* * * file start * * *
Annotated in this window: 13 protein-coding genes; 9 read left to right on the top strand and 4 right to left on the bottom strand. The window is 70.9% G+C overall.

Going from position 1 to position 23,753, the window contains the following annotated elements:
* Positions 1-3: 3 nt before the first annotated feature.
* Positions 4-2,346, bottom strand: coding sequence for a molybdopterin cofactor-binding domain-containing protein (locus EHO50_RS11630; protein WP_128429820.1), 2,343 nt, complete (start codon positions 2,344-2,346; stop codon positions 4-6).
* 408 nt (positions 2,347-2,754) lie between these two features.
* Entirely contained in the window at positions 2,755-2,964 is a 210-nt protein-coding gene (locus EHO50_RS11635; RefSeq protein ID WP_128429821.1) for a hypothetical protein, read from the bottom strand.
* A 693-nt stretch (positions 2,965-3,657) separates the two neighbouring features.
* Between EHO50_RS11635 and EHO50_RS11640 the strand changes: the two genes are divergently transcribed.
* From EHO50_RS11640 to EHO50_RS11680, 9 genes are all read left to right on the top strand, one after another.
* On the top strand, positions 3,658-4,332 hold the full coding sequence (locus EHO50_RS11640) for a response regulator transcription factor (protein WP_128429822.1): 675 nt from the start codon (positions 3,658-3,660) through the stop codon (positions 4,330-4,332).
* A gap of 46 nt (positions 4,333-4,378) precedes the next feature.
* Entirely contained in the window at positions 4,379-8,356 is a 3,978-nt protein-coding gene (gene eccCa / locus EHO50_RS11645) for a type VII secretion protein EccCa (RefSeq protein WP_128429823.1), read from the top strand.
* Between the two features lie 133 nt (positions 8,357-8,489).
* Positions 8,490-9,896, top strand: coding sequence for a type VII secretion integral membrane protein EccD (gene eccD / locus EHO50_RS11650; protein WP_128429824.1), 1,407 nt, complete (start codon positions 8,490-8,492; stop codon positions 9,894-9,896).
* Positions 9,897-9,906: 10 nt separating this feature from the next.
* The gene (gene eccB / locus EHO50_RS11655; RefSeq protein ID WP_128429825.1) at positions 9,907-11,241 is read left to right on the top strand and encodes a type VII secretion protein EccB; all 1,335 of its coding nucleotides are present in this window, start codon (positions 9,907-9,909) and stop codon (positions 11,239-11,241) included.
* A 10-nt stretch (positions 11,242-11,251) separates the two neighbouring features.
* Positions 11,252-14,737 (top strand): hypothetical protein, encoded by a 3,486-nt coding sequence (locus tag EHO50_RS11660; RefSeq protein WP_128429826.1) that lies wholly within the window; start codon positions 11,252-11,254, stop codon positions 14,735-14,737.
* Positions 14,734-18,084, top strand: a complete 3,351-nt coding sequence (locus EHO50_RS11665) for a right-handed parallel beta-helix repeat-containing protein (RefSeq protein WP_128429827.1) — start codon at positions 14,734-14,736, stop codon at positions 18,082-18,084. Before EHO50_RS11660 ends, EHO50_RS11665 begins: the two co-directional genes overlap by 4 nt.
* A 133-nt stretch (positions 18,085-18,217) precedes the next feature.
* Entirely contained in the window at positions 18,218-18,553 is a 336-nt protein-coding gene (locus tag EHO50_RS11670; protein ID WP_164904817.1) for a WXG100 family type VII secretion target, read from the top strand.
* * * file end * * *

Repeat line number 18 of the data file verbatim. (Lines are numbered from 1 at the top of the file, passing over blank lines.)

* Positions 11,252-14,737 (top strand): hypothetical protein, encoded by a 3,486-nt coding sequence (locus tag EHO50_RS11660; RefSeq protein WP_128429826.1) that lies wholly within the window; start codon positions 11,252-11,254, stop codon positions 14,735-14,737.